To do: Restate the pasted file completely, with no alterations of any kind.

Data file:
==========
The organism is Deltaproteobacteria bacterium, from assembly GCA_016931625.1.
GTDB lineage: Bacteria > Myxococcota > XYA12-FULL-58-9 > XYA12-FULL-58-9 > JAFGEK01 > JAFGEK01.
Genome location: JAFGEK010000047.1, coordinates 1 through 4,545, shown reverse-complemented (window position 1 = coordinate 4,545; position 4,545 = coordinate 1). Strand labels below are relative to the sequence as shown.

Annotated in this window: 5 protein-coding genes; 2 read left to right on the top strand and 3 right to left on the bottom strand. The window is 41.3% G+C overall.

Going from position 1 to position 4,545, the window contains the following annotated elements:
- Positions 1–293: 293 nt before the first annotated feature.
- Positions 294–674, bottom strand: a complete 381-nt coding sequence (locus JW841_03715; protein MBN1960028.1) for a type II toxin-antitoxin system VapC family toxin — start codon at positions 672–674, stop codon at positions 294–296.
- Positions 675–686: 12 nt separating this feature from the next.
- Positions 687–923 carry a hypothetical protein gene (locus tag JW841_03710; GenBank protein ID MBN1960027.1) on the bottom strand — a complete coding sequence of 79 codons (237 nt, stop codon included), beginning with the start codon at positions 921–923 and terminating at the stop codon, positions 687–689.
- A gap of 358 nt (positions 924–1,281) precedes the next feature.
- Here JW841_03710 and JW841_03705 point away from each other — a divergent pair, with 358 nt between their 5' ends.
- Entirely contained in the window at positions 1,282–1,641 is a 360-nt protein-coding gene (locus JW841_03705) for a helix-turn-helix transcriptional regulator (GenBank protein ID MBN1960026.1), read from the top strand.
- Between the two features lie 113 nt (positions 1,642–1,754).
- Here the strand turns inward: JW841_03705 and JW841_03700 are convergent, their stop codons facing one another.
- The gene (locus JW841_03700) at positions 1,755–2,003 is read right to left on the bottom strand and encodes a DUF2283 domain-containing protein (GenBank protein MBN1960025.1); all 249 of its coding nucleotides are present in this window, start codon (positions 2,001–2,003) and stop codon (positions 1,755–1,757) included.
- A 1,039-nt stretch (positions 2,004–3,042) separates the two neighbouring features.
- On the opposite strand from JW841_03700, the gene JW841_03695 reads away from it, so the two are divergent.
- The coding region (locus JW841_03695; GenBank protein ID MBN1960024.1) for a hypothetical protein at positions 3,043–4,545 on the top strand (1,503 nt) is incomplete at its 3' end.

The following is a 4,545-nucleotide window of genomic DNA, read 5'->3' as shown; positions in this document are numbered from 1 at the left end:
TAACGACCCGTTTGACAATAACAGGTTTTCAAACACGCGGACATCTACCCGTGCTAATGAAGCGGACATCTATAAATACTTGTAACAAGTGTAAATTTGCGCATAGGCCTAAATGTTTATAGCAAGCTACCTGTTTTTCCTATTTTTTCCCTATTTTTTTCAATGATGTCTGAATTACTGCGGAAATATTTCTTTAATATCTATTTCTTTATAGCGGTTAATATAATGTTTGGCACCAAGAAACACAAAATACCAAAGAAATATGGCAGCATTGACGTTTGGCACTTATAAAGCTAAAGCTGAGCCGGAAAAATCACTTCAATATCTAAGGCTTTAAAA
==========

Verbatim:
The organism is Deltaproteobacteria bacterium, from assembly GCA_016931625.1.
GTDB lineage: Bacteria > Myxococcota > XYA12-FULL-58-9 > XYA12-FULL-58-9 > JAFGEK01 > JAFGEK01.
Genome location: JAFGEK010000047.1, coordinates 1 through 4,545, shown reverse-complemented (window position 1 = coordinate 4,545; position 4,545 = coordinate 1). Strand labels below are relative to the sequence as shown.

Annotated in this window: 5 protein-coding genes; 2 read left to right on the top strand and 3 right to left on the bottom strand. The window is 41.3% G+C overall.

Going from position 1 to position 4,545, the window contains the following annotated elements:
- Positions 1–293: 293 nt before the first annotated feature.
- Positions 294–674, bottom strand: a complete 381-nt coding sequence (locus JW841_03715; protein MBN1960028.1) for a type II toxin-antitoxin system VapC family toxin — start codon at positions 672–674, stop codon at positions 294–296.
- Positions 675–686: 12 nt separating this feature from the next.
- Positions 687–923 carry a hypothetical protein gene (locus tag JW841_03710; GenBank protein ID MBN1960027.1) on the bottom strand — a complete coding sequence of 79 codons (237 nt, stop codon included), beginning with the start codon at positions 921–923 and terminating at the stop codon, positions 687–689.
- A gap of 358 nt (positions 924–1,281) precedes the next feature.
- Here JW841_03710 and JW841_03705 point away from each other — a divergent pair, with 358 nt between their 5' ends.
- Entirely contained in the window at positions 1,282–1,641 is a 360-nt protein-coding gene (locus JW841_03705) for a helix-turn-helix transcriptional regulator (GenBank protein ID MBN1960026.1), read from the top strand.
- Between the two features lie 113 nt (positions 1,642–1,754).
- Here the strand turns inward: JW841_03705 and JW841_03700 are convergent, their stop codons facing one another.
- The gene (locus JW841_03700) at positions 1,755–2,003 is read right to left on the bottom strand and encodes a DUF2283 domain-containing protein (GenBank protein MBN1960025.1); all 249 of its coding nucleotides are present in this window, start codon (positions 2,001–2,003) and stop codon (positions 1,755–1,757) included.
- A 1,039-nt stretch (positions 2,004–3,042) separates the two neighbouring features.
- On the opposite strand from JW841_03700, the gene JW841_03695 reads away from it, so the two are divergent.
- The coding region (locus JW841_03695; GenBank protein ID MBN1960024.1) for a hypothetical protein at positions 3,043–4,545 on the top strand (1,503 nt) is incomplete at its 3' end.

The following is a 4,545-nucleotide window of genomic DNA, read 5'->3' as shown; positions in this document are numbered from 1 at the left end:
TAACGACCCGTTTGACAATAACAGGTTTTCAAACACGCGGACATCTACCCGTGCTAATGAAGCGGACATCTATAAATACTTGTAACAAGTGTAAATTTGCGCATAGGCCTAAATGTTTATAGCAAGCTACCTGTTTTTCCTATTTTTTCCCTATTTTTTTCAATGATGTCTGAATTACTGCGGAAATATTTCTTTAATATCTATTTCTTTATAGCGGTTAATATAATGTTTGGCACCAAGAAACACAAAATACCAAAGAAATATGGCAGCATTGACGTTTGGCACTTATAAAGCTAAAGCTGAGCCGGAAAAATCACTTCAATATCTAAGGCTTTAAAA